Social rejection

Jump to: navigation, search

Social rejection exists in a variety of different forms and includes both interpersonal rejection or peer rejection, and romantic rejection. It occurs when an individual is deliberately excluded from a social relationship or social interaction. A person can be rejected on an individual basis or by an entire group of people. Furthermore, rejection can occur either actively by bullying, teasing, or ridiculing, or passively by ignoring the rejected person (e.g. the silent treatment). Rejection can be perceived when it is not actually present.

Because humans are social creatures, and because it is impossible to interact with everyone all the time, some level of rejection is an inevitable part of life. However, rejection can become a problem when it is excessive, when the relationship is important, when the rejection is by an entire group, or when the individual is particularly sensitive to rejection.

The experience of rejection can potentially lead to a number of adverse psychological consequences such as loneliness, reduced self-esteem, aggression, and depression.[1] It can also lead to feelings of insecurity and a heightened sensitivity to future rejection.

Need for acceptance

Rejection can be emotionally painful because of the social nature of human beings and our basic need to be accepted in groups. Abraham Maslow and other theorists have suggested that the need for love and belongingness is a fundamental human motivation.[2] All humans, even introverts, require a certain amount of social acceptance and interaction to be psychologically healthy. Being a member of a group is important for social identity, which is a key component of the self-concept. Rejection by an entire group of people can have especially adverse effects, particularly when it results in social isolation.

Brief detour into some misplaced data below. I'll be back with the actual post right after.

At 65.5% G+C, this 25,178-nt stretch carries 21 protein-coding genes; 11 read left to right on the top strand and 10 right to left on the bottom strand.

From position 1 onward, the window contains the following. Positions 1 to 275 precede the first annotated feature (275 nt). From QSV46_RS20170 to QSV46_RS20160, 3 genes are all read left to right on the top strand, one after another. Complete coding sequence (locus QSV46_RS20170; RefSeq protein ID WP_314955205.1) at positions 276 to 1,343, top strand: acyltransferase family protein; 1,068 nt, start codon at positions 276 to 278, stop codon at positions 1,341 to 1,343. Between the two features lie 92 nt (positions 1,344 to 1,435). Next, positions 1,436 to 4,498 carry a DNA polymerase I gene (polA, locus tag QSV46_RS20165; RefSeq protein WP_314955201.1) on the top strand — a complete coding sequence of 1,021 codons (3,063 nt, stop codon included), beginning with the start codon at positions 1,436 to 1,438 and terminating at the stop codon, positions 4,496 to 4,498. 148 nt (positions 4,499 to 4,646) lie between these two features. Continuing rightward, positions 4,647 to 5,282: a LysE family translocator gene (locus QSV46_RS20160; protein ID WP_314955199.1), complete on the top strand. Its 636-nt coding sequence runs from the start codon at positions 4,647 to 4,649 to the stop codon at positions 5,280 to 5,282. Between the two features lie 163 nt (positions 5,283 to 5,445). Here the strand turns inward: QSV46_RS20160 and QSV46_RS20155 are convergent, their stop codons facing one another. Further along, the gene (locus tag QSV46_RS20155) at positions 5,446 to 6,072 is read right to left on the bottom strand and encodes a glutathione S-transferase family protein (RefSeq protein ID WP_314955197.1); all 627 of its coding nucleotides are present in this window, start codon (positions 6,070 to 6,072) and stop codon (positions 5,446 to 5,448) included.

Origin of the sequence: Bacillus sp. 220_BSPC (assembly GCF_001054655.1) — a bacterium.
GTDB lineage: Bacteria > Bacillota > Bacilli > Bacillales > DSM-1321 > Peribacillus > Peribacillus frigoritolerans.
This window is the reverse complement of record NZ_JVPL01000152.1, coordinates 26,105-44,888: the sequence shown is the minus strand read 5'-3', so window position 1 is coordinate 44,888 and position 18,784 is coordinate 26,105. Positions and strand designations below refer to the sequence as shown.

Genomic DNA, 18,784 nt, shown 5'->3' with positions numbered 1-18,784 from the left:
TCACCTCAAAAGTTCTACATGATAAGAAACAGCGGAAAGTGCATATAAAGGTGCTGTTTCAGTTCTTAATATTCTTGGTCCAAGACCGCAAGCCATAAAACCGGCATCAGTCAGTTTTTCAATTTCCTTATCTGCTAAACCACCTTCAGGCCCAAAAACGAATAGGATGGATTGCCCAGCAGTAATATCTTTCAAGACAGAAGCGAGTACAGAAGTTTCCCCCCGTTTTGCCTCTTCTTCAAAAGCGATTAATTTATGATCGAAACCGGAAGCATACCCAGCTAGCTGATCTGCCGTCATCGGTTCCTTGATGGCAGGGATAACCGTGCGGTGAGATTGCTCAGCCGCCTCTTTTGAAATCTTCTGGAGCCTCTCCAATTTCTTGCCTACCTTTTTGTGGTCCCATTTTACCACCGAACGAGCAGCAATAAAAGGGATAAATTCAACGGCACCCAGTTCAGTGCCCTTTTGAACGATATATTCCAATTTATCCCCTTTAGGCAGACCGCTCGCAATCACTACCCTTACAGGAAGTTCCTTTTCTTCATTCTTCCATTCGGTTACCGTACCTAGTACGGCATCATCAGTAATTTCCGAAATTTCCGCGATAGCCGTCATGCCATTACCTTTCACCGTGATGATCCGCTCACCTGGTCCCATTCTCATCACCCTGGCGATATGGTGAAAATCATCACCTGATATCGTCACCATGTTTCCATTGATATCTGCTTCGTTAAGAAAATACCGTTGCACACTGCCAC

Social psychological research confirms the motivational basis of the need for acceptance. Specifically, fear of rejection can lead to conformity to peer pressure (sometimes called normative influence), and compliance to the demands of others. Our need for affiliation and social interaction appears to be particularly strong when we are under stress.

Rejection in childhood

Rejection has been measured in children using sociometry and other peer rating methods. Studies typically show that some children are popular, receiving generally high ratings, many are in the middle, with moderate ratings, and a minority of children are rejected, showing generally low ratings. Most research in this area examines children who are generally rejected by the majority of their peers.